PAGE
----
The great Js all die young — Jim Morrison, Janis Joplin, Jimi Hendrix and Jesus.
Jesus H. Christ was born (ironically enough) around five to six years "before Christ" (B.C.) due to a scheduling mixup.
Generally depicted in art as a white guy with blue eyes and dirty blonde hair, the location of Jesus' birth and his ethnicity suggest that he probably looked a lot more like Osama bin Laden than Brad Pitt. His parentage has been the subject of much controversy. His mother is generally agreed to have been a woman named Mary, and upwards of 2 billion people would make some sort of claim to the effect that his Father was Yahweh, the Jewish God (as opposed to Zeus, Durga, Allah, Jupiter, Anubis, Quetzalcoatl or Keanu Reeves).
The location of his birth is inconsistently reported, even in the Bible. Christmas carols record it as Bethlehem, other accounts say Nazareth, the town in which young Jesus grew to maturity, with his virginal mother and cuckolded father, Joseph.
In the Bible, Jesus was a precocious child, given to lecturing rabbis on the finer points of Talmudic law and chiding his parents for being so attached to him. A few unauthorized biographies of the "mysteriously-not-burnt-by-the-Catholics" variety, such as the Infancy Gospels of James and Thomas, relate salacious anecdotes about the prepubescent Jesus and his Bart Simpson-like antics — such as using divine powers to blind fellow children who presumed to roughhouse with His Fine Self. Don't have a cow, man!
When Jesus grew to adulthood, he took up preaching as a career choice. In turn-of-the-Aeon Israel, preaching was a hot career much like computer programming in the 1990s. Everyone was doing it. Amidst a crowded field, however, Jesus stood out as an overachiever and soon people were talking. He gathered a core group of 12 groupies, who would later become known as The Apostles, and took his show on the road at age 30.
Jesus' pitch was something new — he talked about God as a loving, forgiving figure, in sharp contrast to God's previous reputation as a pillar-of-salt-transforming smiter of iniquity. He also made a name for himself as a miracle-worker, enabling the blind to see and the deaf to hear, casting out demons, walking on lakes, changing water into wine and making the Statue of Liberty disappear during a prime-time special.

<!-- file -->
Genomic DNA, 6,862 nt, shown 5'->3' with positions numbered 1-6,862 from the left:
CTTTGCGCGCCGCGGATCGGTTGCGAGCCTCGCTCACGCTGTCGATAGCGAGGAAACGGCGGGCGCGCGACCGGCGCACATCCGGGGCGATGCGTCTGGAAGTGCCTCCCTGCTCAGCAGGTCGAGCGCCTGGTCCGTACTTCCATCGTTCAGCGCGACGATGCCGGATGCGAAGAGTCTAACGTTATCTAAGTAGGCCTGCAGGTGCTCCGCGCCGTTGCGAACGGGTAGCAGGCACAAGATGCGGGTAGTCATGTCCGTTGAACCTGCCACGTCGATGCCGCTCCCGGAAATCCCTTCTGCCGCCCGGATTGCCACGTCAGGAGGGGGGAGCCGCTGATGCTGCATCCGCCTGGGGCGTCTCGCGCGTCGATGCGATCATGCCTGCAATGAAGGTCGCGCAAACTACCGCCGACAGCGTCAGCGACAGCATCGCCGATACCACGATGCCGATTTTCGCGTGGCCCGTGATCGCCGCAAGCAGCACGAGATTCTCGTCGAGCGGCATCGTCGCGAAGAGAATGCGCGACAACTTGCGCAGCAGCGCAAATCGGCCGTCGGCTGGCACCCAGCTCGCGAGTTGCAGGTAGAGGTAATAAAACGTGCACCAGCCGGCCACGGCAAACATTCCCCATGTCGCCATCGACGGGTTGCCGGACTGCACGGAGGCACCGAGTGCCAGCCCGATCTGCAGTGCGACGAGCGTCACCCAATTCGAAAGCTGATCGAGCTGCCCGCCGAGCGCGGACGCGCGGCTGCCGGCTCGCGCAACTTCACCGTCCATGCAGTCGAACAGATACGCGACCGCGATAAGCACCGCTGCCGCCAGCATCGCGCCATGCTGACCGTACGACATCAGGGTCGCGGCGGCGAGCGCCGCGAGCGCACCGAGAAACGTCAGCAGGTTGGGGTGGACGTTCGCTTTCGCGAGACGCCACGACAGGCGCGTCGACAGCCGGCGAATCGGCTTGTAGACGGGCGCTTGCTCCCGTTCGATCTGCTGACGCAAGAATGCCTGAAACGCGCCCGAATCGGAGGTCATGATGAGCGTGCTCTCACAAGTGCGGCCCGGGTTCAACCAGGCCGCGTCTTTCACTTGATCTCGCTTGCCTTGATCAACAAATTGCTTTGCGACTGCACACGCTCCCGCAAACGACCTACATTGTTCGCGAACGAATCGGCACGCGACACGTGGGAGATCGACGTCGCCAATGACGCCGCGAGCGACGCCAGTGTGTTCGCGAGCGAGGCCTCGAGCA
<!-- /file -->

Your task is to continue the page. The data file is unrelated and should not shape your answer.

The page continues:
Jesus spent a lot of time curing sick people, feeding the masses and disrupting the money-making activities at local temples. These activities did not endear him to the Jewish authorities, who began researching ways to get rid of him. Eventually they settled on the tried and true method of betrayal by a close friend, and hired Judas Iscariot, one of the Apostles, to do the job for 30 pieces of silver.
In a needlessly elaborate Passover plot, Judas led authorities to the Garden of Gethsemane after supper (which would in retrospect be designated "Last"), telling them to arrest the first person he kissed.
The accounts of what followed are somewhat muddled, but the general idea is this: For both political and religious reasons, the Jewish council of priests didn't want to personally execute Jesus, so they turned him over to the Romans on charges of inciting revolution.
The Roman governor Pontius Pilate was extremely suspicious of this development, since the Jews did not suffer occupation gracefully and there were plots on every street corner. Suspecting he was being set up as the fall guy, Pilate tried to make Jesus somebody else's problem, but nobody else was interested. Under heavy pressure from the council, Pilate eventually waffled his way through the dilemma by essentially condemning Jesus to death by Crucifixion but insisting it was the Jews' fault (a deniability strategy that would eventually be cited by the insane Third Reich as a justification for the Holocaust).
The crucifixion went off without a hitch. Jesus was marched up to a hill, nailed to a cross and died. Or did he?